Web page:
Birchmont Drive hearing fills chambers
Surveys will be sent to about 200 property owners along Birchmont Drive who would be affected by assessments for an extension of utilities. The mailings are planned to gauge the interest in moving the project forward.
The Northern Township Board of Supervisors voted to have property owners fill out and return the survey by March 20. Supervisors will then consider action on the project during their March 24 regular meeting.
If the project is to move forward, the Bemidji City Council must award the bid by April 7.
Northern Township agreed on Monday to poll affected property owners following a public hearing during which Birchmont Drive area residents filled the Council Chambers at Bemidji City Hall to capacity.
Affected property owners would be assessed for sewer and water improvements along Birchmont Drive. Residents connecting to sewer only would be assessed $14,470 and those connecting to sewer and water would be assessed $21,040.
About 20 residents addressed the Northern Township board during the meeting. Several opposed the project due to its costs, while others questioned the process.
The sewer and water extension project was initiated after residents presented a petition to the Bemidji City Council in February 2005. The project later expanded to include Beltrami County and its intention to include the improvement of Birchmont Drive.
Kathy Guess, 4303 Birchmont Drive, asked the Northern Township board to consider polling affected residents as factors and costs have changed since the petition was first circulated.
"I think there have been changes to this proposal that may definitely affect how people really would vote at this time versus what they would've done a couple of years ago," Guess said.
Bemidji City Engineer Craig Gray told attendees that 11 bids were received on the project - "an unbelievable number" - and a few contractors had bid so low on the project that they would make a very little, if any, profit but were simply seeking jobs for their workers.
"We can guarantee you this project will never cost less than what it is going to cost if you do it now," Gray said.
A pair of speakers encouraged the local government unit, whether it would be Northern Township or the city of Bemidji, to locate other funding sources for the project, especially since it will clean up Lake Bemidji.
"This waterway belongs to the public," said Scott Thorson, 4260 Birchmont Drive.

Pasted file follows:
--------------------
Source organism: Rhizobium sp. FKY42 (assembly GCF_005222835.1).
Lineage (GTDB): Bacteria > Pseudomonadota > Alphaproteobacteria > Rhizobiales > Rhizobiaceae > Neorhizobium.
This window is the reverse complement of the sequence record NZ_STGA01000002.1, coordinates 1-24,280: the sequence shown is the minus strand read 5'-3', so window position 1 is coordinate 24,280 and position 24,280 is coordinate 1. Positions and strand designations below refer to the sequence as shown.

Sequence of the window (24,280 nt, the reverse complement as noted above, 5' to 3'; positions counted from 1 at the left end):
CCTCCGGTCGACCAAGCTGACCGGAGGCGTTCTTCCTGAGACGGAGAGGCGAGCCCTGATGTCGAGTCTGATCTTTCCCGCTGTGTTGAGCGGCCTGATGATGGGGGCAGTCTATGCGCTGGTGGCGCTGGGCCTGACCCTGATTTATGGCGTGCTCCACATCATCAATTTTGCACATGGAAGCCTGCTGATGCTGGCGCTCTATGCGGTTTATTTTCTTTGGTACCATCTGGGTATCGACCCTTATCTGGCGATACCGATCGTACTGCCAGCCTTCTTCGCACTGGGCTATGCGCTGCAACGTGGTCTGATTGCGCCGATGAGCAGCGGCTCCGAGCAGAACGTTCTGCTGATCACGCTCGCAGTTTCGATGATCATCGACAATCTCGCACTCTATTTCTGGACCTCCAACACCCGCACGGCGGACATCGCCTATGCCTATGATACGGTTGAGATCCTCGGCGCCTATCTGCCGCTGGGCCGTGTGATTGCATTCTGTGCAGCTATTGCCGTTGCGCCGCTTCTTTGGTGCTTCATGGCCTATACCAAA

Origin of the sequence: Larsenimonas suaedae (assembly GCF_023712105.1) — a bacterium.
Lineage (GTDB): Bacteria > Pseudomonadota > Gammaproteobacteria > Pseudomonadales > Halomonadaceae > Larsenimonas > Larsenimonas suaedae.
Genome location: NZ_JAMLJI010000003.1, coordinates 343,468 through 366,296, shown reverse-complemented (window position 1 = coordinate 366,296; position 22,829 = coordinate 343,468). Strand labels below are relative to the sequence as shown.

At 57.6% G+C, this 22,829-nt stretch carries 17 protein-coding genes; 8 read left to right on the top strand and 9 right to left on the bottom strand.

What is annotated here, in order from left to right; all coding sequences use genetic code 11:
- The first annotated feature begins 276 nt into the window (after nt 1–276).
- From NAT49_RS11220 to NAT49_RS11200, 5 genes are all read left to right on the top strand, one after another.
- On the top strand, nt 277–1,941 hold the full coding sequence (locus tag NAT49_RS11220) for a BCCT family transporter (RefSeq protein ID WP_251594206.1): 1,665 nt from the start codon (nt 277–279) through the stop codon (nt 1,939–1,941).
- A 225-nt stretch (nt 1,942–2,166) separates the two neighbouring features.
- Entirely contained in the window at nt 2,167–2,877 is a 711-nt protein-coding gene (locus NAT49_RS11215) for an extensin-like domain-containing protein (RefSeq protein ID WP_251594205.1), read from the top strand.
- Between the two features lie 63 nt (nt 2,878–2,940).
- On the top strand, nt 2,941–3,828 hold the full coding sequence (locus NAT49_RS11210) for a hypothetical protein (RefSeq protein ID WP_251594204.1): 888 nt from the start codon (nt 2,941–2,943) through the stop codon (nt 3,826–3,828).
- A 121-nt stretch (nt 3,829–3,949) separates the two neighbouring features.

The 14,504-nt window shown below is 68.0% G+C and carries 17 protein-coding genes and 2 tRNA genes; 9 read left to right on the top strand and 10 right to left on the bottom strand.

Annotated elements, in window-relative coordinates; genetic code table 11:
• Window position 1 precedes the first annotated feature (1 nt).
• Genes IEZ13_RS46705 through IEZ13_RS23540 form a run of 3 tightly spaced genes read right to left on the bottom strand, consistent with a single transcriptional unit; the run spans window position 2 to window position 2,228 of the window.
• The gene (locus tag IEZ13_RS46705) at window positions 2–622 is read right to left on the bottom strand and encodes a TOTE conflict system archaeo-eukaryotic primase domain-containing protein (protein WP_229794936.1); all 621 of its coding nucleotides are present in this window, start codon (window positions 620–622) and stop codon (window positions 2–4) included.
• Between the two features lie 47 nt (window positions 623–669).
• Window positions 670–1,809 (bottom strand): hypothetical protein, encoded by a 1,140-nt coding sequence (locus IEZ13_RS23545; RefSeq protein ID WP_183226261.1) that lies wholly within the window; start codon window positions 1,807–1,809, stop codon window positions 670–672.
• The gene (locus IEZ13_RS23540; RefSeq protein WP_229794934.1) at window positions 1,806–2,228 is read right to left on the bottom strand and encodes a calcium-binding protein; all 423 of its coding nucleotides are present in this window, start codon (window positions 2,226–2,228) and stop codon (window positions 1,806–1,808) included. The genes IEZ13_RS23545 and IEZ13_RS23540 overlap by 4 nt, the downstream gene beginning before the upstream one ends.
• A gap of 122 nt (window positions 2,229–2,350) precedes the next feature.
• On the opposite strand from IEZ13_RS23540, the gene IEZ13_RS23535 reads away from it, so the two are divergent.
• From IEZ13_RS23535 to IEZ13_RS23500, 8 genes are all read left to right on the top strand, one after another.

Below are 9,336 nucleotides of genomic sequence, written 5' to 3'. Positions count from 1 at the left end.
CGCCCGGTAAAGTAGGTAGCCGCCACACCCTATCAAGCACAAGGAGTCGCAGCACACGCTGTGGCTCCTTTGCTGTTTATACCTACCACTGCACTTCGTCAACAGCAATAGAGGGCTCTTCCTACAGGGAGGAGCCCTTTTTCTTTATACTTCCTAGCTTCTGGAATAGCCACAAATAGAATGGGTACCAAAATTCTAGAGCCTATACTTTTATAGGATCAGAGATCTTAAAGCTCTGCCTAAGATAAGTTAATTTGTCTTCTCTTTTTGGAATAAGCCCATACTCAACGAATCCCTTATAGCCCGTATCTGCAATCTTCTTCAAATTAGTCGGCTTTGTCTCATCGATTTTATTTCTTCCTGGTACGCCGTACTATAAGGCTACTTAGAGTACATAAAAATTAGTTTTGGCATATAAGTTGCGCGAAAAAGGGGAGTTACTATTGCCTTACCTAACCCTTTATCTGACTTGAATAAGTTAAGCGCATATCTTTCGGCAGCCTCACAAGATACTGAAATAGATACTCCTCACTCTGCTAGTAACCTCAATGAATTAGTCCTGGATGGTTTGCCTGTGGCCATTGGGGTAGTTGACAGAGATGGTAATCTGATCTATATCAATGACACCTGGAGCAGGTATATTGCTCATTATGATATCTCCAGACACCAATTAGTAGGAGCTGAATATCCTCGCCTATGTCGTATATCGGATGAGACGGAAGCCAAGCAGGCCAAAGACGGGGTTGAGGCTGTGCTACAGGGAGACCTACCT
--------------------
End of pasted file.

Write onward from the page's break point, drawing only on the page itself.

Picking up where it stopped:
Lloyd Lind, 3402 Birchmont Drive, asked that those with working septic systems be given at least two years to connect to the system.
Gray explained that the Bemidji City Council has adopted a timetable in which those with working septic systems less than three years old have 15 years to connect, those aged four to seven years have 11 years, eight to 11 years have seven years, 12 to 15 years have three years, and those older than 15 years must immediately connect.
The assessments are not deferred, Gray explained, but residents would not have to connect and face monthly user charges during that timeframe.
He also informed residents about the city's newly-approved sewer and water access charges, or SAC/WAC fees.
The City Council adopted SAC/WAC fees as part of the city's new fee schedule for 2008, which includes a $1,830 fee for new sewer customers and an $845 fee for a new water connection.
Gray said the council has given all incoming customers until Jan. 1, 2010, to connect to either system without facing a SAC/WAC fee.
"If you connect prior to 2010, you will not have to pay this fee," Gray said.
Several speakers reacted strongly to the SAC/WAC fees and asked township officials to negotiate with the city to extend the date requiring hook-ups.
David Erickson, 5300 Birchmont Drive, said the implementation of SAC/WAC fees was like blackmailing those who otherwise might defer connecting to sewer and water until their systems are older.
Residents also voiced dissatisfaction with the amount of money being contributed by Beltrami County, which is responsible for the reconstruction of the actual street.
Gray said Beltrami County has capped its contribution at $1.4 million although it will likely cost about $500,000 more than that to complete the roadway work.
However, had the county decided not to reconstruct Birchmont Drive during the utility project, workers still would have needed to put the road back to its original condition which would have cost about the same amount or even more, Gray explained.
Tyler Koos, assistant engineer with Beltrami County, said he believes the perception that the county is not contributing its fair share is not true.
The council originally was going to contribute $200,000 to the road work and increased that to $1.4 million to have the Birchmont Drive improved to meet state-aid standards, Koos said. Also, he noted, the contribution amount is closer to $1.6 million if right-of-way costs are included.
More so, the Beltrami County Board voted to approve the project despite its not being on the five-year plan, which is highly unusual, he said.
"I really do think the county came to bat," he said.
Not all property owners were opposed to the project. Erickson, who questioned the process early in the meeting and spoke against "surprises" such as the SAC/WAC fees, later said he still supported having it done.
"The word inevitable comes to mind," he said.
Rich Siegert, 5930 Birchmont Drive, said the project originally was supposed to be done last year. He told the board that those who have delayed the project already should pay for the increased costs, which will only continue to rise in the future.
The project would cost about $5.5 million, according to Gray. Funding would include $1.4 million from Beltrami County and about $4.1 million in assessments.
If the project is approved, an assessment hearing would be held later this fall, possibly in October, Gray said.